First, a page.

</quote source=AmosWEB>

<quote>The problem arises where the two parties have different interests and asymmetric information (the agent having more information), such that the principal cannot directly ensure that the agent is always acting in its (the principal’s) best interests, particularly when activities that are useful to the principal are costly to the agent, and where elements of what the agent does are costly for the principal to observe.
</quote source=Wikipedia>

Information asymmetry: an individual has the resources of a PC, while the government is like a supercomputer. An individual may pretend that he knows well, but the government almost always knows better (unless you’re some genius trying to introduce a paradigm shift). Likewise is the relationship between child and parent, student and teacher, etc.

The information asymmetry between individual and government is usually so great that it is not particularly meaningful for the individual to question the effectiveness of the government’s actions. The same is true to a lesser extent between child and parent, student and teacher, etc.

What then, are the meaningful steps we can take—whether individually or collectively—to ensure that the government faithfully serves our interests? This question is of course not trivial, and cannot be adequately answered here.

My purpose here is simply to point out the real problem that everyone (individually and collectively) needs to first understand, if his ultimate goal is to take meaningful steps to uphold his own interests. Real-world problems have many possible solutions of differing effectiveness; I shall leave the reader to discover the meaningful things that he can do in response.

Finally, here’s some practical advice on what NOT to do (Magicarp used splash! But nothing happened.):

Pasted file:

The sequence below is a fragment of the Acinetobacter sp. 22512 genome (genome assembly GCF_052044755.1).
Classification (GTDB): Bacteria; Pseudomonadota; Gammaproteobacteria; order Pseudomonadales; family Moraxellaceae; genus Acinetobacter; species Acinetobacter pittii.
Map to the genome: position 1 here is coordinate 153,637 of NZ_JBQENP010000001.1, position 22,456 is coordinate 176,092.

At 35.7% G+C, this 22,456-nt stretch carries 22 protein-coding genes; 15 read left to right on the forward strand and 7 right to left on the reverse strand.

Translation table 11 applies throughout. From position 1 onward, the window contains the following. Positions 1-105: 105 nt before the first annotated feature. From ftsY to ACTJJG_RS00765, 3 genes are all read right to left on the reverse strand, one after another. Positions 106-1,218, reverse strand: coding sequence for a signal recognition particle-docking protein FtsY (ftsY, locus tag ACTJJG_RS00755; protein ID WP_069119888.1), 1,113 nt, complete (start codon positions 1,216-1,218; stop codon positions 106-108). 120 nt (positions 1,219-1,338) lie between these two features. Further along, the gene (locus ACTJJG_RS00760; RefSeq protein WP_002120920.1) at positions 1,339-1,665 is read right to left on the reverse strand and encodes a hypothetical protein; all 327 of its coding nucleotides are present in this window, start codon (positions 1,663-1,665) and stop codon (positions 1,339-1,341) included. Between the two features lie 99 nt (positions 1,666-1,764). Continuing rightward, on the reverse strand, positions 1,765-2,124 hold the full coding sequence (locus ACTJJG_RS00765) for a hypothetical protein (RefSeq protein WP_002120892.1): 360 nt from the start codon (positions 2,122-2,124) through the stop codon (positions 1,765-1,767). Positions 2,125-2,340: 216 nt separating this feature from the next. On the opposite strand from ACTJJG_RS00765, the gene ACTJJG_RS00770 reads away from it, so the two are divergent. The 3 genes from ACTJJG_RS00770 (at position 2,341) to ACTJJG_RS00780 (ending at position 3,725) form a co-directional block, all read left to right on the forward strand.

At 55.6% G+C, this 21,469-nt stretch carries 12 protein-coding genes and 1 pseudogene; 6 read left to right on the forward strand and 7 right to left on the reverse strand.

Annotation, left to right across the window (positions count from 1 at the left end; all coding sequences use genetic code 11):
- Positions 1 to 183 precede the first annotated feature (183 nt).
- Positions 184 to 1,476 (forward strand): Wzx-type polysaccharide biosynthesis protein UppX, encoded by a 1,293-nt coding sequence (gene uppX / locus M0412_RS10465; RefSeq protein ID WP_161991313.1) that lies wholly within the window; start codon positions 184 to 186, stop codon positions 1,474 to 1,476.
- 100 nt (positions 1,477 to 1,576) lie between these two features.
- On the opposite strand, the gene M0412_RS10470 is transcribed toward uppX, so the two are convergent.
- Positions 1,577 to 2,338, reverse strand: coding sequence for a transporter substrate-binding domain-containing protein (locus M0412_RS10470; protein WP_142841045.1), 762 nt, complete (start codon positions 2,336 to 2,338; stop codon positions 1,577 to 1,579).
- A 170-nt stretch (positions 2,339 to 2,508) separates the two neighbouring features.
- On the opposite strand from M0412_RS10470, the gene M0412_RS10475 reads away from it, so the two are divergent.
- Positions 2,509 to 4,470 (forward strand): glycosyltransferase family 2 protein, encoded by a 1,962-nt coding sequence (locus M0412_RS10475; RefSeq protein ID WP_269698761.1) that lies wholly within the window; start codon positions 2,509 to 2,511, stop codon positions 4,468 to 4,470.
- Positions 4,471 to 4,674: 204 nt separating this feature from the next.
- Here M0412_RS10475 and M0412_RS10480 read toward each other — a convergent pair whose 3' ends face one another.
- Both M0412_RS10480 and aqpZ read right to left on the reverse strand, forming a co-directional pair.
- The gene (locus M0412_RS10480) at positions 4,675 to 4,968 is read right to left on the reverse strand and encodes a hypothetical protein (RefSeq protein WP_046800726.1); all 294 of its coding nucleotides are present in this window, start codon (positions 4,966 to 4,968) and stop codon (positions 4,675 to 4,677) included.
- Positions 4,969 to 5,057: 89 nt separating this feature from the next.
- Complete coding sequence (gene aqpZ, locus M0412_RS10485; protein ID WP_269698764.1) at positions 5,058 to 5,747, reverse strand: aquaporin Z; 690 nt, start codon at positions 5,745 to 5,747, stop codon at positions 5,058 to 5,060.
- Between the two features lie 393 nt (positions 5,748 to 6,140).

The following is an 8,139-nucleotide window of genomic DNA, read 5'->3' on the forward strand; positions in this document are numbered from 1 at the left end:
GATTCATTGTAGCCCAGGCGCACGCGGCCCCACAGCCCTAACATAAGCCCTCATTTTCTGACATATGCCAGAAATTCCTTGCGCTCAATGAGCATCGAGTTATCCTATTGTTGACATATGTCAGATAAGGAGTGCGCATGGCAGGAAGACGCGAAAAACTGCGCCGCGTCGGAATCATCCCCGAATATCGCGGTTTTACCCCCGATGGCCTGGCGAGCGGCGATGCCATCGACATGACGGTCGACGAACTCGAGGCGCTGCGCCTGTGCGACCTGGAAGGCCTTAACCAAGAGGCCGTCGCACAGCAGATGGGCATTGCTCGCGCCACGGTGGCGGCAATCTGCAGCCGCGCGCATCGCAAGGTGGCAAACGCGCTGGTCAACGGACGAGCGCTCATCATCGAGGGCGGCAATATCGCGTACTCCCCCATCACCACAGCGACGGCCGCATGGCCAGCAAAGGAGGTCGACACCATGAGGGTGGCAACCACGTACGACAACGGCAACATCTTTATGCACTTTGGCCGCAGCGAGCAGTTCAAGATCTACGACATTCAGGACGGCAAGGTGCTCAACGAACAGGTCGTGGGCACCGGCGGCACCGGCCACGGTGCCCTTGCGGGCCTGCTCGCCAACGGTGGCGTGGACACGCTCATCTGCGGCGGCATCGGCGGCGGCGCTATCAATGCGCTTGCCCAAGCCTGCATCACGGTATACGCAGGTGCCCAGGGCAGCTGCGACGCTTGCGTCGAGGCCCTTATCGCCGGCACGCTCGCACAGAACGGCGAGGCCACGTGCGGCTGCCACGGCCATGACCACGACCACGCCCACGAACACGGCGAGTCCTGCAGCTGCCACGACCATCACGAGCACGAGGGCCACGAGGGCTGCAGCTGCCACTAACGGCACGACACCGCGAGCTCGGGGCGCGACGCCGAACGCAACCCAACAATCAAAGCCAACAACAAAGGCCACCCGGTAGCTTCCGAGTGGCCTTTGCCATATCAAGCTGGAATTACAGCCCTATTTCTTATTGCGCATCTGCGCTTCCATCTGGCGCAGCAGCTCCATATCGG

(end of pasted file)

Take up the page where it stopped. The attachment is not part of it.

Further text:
Don’t pretend to know better than the government, unless you have really, really good reason to think otherwise, e.g. if you’re a genius specialising in a specific field, which increases the likelihood that you actually know better than the government in that specific area.

Don’t even begin to imagine that you can see the big picture better than the government. Your analytical power and access to statistical data will always be woefully inferior to that of the government. (Unless you’re, say, Bill Gates, or happen to own Google.)

Don’t disobey your government, parents, teachers, etc., unless you have really, really good reason to believe that you know better (see above). Obviously, how to know whether you know better is a huge problem in itself (Dunning-Kruger effect).

Don’t attempt to tackle a problem which you have not even begun to understand. Learn to appreciate intellectual honesty and humility; adopting these qualities is actually to everyone’s benefit, including your own.

“Happiness”: Experiencing Self, vs Remembering Self

Daniel Kahneman: The riddle of experience vs. memory | Talk Video | TED.com

(The reader is strongly encouraged to watch the above-linked talk before proceeding.)

Here’s a summary/analysis:

(1) The following are fundamentally different: what we remember, vs what we actually experience. The level of happiness (or pain) experienced by the self during an activity tends to be very different from the level of happiness associated with the memory of that activity.

(1a) Decisions are made by the Remembering Self. We evaluate an activity based on what we expect to remember about the activity. (Also, expectations are derived from interpretations—i.e. theories—of past experiences.)

(2) Inter-personal relationship is the dominant contributor to happiness, far more significant than income. (Presumably true with respect to both the Experiencing and Remembering selves.)

(3) Experienced happiness absolutely flat-lines with increase in income above US$60,000 (based on a study on US citizens), i.e. after a certain level of wealth, more money contributes absolutely nothing to Experienced happiness.